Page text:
You can move the mitral valve.
Thanks for the visual aid.
You can't move the mitral valve.
Now, if Mr.
Potato Head had an atrial septal nose - and hypertrophic obstructive - I believe I believe the abnormal insertion - of the mitral valve can be - Stop.
Follow me.
Pretty sure I saw a biohazard bag in here yesterday.
You're lucky you came when you did.
It's due to get dumped in two hours.
Ugh, dentures.
They're the worst.
You know, every patient gets a denture cup with their name on it.
So, tell me, why are the dentures never in the cup? And if they are, it's the wrong cup? One of life's mysteries.
Biohazard bag sighting.
A biohazard bag for a coin purse? Really? [Sighs.]
Finally, a septal myectomy will open the outflow tract, and the mitral valve can be re-implanted into a more normal position.
Thank you.
That's my idea.
Can you do this procedure on Gabriel? No.
It's a terrible idea, and it won't work.
So, what was the point of this dog and pony show? 'Cause you seemed keen on making medical decisions for me.
So just insubordination? And we were probably gonna wind up coming to you anyway.
Once Dr.
Murphy gets an idea, he stays with it, regardless of what anyone says.
This can work.
Yes, this can work.
And it would be a great idea if the boy had two hours to live.
Is fear of failure a good reason not to do this? No.
But you know what is? The thought that he might have a few more birthdays or make a best friend.
And I don't know.
I'm not sending him home in a box.
[Cellphone vibrates.]
We got to go.
Gabriel's arrhythmia, it's gotten worse.
Elizabeth: You still haven't found it? I can get Ms.
Preston to address any questions She wasn't in the surgery.
You were.
She is the point person for all therapeutic misadventures.
Are you kidding me? I may lose my voice for absolutely no reason, and you are using canned jargon.
That sample cup doesn't have toothpaste or socks or sunblock in it, okay? It has my life! I'm sorry.
Thank you.
- Good for you.
- Yeah, right.
- just broke about eight rules.
- Maybe.
Preston" won't hear about it from me.
You should go find that sample, though.
The meds aren't working.
The question is why.
M-Maybe the arrhythmia is just another manifestation of Gabriel's L.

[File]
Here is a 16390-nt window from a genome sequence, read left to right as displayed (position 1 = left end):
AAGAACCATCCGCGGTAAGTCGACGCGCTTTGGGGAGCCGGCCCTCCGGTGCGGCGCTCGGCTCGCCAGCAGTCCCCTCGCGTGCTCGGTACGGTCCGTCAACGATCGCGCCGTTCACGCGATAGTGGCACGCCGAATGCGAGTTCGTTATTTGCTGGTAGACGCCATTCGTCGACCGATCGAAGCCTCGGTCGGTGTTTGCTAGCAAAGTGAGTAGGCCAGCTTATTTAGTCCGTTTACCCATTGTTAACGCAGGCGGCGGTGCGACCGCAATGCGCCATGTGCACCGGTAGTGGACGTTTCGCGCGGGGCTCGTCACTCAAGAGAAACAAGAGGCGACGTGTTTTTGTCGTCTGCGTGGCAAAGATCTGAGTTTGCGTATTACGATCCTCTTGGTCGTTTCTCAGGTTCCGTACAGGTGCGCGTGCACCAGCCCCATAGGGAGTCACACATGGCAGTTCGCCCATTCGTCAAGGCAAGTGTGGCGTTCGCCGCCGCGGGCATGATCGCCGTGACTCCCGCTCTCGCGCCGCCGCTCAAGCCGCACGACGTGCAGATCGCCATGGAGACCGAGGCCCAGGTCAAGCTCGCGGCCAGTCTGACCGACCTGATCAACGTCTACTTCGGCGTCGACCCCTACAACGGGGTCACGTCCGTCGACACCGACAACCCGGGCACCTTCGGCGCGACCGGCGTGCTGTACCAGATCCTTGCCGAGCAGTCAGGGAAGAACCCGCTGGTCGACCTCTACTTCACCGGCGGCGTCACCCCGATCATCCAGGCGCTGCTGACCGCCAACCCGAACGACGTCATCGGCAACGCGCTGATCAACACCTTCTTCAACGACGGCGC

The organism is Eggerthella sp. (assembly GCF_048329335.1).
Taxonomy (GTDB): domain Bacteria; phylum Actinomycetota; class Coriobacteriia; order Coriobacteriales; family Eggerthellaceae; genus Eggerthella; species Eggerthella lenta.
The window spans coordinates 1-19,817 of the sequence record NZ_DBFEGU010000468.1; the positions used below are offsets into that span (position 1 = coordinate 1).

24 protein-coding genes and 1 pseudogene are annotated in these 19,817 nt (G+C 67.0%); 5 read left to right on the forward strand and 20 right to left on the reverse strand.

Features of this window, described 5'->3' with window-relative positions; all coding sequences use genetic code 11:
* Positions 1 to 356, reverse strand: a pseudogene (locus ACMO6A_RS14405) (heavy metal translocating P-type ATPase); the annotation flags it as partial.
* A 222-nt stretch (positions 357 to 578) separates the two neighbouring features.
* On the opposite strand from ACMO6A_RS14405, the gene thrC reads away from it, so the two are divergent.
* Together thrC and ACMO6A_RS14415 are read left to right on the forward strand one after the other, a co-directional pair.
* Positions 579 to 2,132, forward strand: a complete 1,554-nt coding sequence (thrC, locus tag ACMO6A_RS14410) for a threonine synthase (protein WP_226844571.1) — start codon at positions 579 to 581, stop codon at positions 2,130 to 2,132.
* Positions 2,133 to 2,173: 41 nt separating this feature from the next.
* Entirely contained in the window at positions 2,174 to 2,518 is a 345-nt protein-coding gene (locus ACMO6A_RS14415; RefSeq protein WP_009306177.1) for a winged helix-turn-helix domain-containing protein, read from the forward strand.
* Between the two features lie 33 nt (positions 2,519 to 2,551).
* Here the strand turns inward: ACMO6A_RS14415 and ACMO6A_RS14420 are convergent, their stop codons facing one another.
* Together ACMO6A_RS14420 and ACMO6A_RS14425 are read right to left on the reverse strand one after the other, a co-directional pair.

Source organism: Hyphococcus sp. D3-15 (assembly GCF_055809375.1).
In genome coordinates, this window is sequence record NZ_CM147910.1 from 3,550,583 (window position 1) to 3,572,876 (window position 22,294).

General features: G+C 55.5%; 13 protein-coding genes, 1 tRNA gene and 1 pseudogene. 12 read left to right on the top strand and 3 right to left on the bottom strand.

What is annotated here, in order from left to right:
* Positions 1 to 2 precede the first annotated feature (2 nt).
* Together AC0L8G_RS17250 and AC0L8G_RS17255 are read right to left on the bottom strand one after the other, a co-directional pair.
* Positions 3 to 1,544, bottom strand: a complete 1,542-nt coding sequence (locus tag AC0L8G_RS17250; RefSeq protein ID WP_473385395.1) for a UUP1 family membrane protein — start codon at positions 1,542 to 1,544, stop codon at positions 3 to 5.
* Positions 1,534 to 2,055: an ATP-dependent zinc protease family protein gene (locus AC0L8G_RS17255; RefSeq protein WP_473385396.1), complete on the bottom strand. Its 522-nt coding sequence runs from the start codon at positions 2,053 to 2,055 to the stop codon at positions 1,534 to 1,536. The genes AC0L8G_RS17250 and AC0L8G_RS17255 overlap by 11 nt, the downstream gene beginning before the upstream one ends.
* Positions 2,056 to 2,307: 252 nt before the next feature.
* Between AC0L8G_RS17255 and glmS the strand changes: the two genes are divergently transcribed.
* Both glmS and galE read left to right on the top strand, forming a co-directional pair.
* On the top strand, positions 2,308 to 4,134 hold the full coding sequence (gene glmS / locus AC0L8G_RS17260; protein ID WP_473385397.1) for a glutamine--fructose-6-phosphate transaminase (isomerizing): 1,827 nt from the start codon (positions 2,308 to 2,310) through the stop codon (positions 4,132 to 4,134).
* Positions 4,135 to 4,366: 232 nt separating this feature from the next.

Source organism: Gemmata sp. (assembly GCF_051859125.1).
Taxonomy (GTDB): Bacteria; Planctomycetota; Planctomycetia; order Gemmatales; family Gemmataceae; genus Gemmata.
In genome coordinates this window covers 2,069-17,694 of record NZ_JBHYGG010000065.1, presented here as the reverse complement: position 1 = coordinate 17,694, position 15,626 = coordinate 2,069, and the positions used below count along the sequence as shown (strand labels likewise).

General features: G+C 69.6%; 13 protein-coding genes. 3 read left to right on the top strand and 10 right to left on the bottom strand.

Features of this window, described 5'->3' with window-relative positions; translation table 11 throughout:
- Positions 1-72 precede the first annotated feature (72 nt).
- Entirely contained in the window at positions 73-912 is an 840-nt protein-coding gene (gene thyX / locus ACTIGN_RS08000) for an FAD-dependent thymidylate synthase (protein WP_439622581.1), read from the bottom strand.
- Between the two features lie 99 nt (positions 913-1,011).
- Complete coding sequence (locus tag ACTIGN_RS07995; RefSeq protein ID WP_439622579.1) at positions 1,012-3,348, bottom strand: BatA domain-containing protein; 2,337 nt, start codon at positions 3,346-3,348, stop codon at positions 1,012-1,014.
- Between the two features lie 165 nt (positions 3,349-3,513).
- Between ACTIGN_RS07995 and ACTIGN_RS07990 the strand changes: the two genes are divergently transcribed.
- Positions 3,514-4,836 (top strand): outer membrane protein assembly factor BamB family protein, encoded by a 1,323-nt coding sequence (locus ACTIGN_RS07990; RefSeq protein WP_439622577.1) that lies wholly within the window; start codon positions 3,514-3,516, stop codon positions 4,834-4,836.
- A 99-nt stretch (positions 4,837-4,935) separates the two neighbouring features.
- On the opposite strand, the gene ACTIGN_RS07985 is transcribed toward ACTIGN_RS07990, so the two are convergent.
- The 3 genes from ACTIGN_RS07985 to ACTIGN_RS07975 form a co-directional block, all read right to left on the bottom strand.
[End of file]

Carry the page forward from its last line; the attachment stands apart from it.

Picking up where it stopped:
We should still be seeing at least a modest decline - in his ectopy.
- Maybe his gradient is worse.
We could try calcium channel blockers.
There's a much simpler explanation.
Melendez: Good news about his endocarditis heart inflammation.
His tests are normal.
But we still are concerned.
For some reason, his medication isn't helping.
Our best explanation is he hasn't been taking his medication.
I am trying to save his life.
But withholding his medicine? By keeping him here.
If he takes the medicine and becomes better, you send him to die.
But there is nothing else that we can do for him here.
You do not understand where I live, what it is like.
I don't know your village.
But I do know what it's like to be poor.
I grew up with nothing.
My sister was disabled.
My parents couldn't afford her meds or treatments.
And it killed them, and me, to watch her suffer.
But when nothing can be done, nothing can be done.
You became a doctor? You did not accept being poor.
Then you do not understand at all.
We want for everything food.
But our greatest want is hope.
If we leave here, we leave hope behind.
I'll do what I can.
I dropped by to see Elizabeth.
Not surprisingly, she's very upset.
There wasn't much I could offer in the way of comfort.
If only people did their jobs.
Which people? Scrub nurses, couriers, lab techs That's a curiously limited list.
I did the surgery correctly.
I don't think it's too much to expect others to do their jobs correctly, as well.
So, not your fault, not your problem.
What are you trying to do, make me feel guilty? Yes.
I want you to feel horrible.
That's the only thing that's gonna make you change.
- Into what? - The guy I married.
The guy who cared more about patients than politics.
Ah, okay, I get it.
This is about me vying for president of the hospital.
Which we discussed at length, which you said you were 100% behind me on.
I didn't realize how far behind.
You think I've left you behind? Hmm.
Uh, Tuesday "Capital expenditures meeting delayed.